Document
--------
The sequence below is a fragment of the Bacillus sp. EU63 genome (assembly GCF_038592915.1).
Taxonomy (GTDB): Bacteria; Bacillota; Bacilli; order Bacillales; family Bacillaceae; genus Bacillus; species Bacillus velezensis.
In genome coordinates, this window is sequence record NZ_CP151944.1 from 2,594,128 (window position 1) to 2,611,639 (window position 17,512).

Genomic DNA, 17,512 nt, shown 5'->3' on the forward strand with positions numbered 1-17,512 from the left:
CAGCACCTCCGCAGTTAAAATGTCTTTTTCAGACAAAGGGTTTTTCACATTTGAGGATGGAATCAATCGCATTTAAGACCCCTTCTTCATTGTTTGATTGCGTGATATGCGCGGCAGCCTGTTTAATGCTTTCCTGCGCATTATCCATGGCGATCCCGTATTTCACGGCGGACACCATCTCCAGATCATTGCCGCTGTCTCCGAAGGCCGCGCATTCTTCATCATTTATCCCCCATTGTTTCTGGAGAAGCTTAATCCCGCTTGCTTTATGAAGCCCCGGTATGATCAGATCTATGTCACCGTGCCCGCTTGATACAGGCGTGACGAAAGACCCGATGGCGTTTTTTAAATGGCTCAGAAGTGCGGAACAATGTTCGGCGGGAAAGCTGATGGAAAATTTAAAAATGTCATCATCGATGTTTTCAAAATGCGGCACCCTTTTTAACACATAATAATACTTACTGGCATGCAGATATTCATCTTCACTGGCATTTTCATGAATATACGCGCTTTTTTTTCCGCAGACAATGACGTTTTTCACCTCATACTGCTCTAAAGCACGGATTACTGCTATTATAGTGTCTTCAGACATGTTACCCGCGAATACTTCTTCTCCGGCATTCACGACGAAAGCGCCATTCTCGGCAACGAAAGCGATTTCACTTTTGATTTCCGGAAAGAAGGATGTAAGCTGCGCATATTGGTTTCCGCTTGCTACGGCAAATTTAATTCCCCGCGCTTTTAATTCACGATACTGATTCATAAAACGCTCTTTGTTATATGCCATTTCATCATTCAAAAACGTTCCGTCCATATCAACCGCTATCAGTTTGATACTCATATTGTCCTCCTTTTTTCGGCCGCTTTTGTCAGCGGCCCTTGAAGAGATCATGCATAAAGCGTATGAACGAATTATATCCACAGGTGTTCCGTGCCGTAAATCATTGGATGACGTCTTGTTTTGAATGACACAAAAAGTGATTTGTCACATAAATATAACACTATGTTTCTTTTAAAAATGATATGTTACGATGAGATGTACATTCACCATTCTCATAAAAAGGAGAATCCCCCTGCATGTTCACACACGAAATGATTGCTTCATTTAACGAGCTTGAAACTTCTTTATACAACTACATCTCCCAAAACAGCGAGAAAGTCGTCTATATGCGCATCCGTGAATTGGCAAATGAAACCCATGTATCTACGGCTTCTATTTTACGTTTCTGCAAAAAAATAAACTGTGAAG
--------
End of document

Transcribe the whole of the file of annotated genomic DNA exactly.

The sequence below is a fragment of the Bacillus sp. EU63 genome (assembly GCF_038592915.1).
Taxonomy (GTDB): Bacteria; Bacillota; Bacilli; order Bacillales; family Bacillaceae; genus Bacillus; species Bacillus velezensis.
In genome coordinates, this window is sequence record NZ_CP151944.1 from 2,594,128 (window position 1) to 2,611,639 (window position 17,512).

Genomic DNA, 17,512 nt, shown 5'->3' on the forward strand with positions numbered 1-17,512 from the left:
CAGCACCTCCGCAGTTAAAATGTCTTTTTCAGACAAAGGGTTTTTCACATTTGAGGATGGAATCAATCGCATTTAAGACCCCTTCTTCATTGTTTGATTGCGTGATATGCGCGGCAGCCTGTTTAATGCTTTCCTGCGCATTATCCATGGCGATCCCGTATTTCACGGCGGACACCATCTCCAGATCATTGCCGCTGTCTCCGAAGGCCGCGCATTCTTCATCATTTATCCCCCATTGTTTCTGGAGAAGCTTAATCCCGCTTGCTTTATGAAGCCCCGGTATGATCAGATCTATGTCACCGTGCCCGCTTGATACAGGCGTGACGAAAGACCCGATGGCGTTTTTTAAATGGCTCAGAAGTGCGGAACAATGTTCGGCGGGAAAGCTGATGGAAAATTTAAAAATGTCATCATCGATGTTTTCAAAATGCGGCACCCTTTTTAACACATAATAATACTTACTGGCATGCAGATATTCATCTTCACTGGCATTTTCATGAATATACGCGCTTTTTTTTCCGCAGACAATGACGTTTTTCACCTCATACTGCTCTAAAGCACGGATTACTGCTATTATAGTGTCTTCAGACATGTTACCCGCGAATACTTCTTCTCCGGCATTCACGACGAAAGCGCCATTCTCGGCAACGAAAGCGATTTCACTTTTGATTTCCGGAAAGAAGGATGTAAGCTGCGCATATTGGTTTCCGCTTGCTACGGCAAATTTAATTCCCCGCGCTTTTAATTCACGATACTGATTCATAAAACGCTCTTTGTTATATGCCATTTCATCATTCAAAAACGTTCCGTCCATATCAACCGCTATCAGTTTGATACTCATATTGTCCTCCTTTTTTCGGCCGCTTTTGTCAGCGGCCCTTGAAGAGATCATGCATAAAGCGTATGAACGAATTATATCCACAGGTGTTCCGTGCCGTAAATCATTGGATGACGTCTTGTTTTGAATGACACAAAAAGTGATTTGTCACATAAATATAACACTATGTTTCTTTTAAAAATGATATGTTACGATGAGATGTACATTCACCATTCTCATAAAAAGGAGAATCCCCCTGCATGTTCACACACGAAATGATTGCTTCATTTAACGAGCTTGAAACTTCTTTATACAACTACATCTCCCAAAACAGCGAGAAAGTCGTCTATATGCGCATCCGTGAATTGGCAAATGAAACCCATGTATCTACGGCTTCTATTTTACGTTTCTGCAAAAAAATAAACTGTGAAG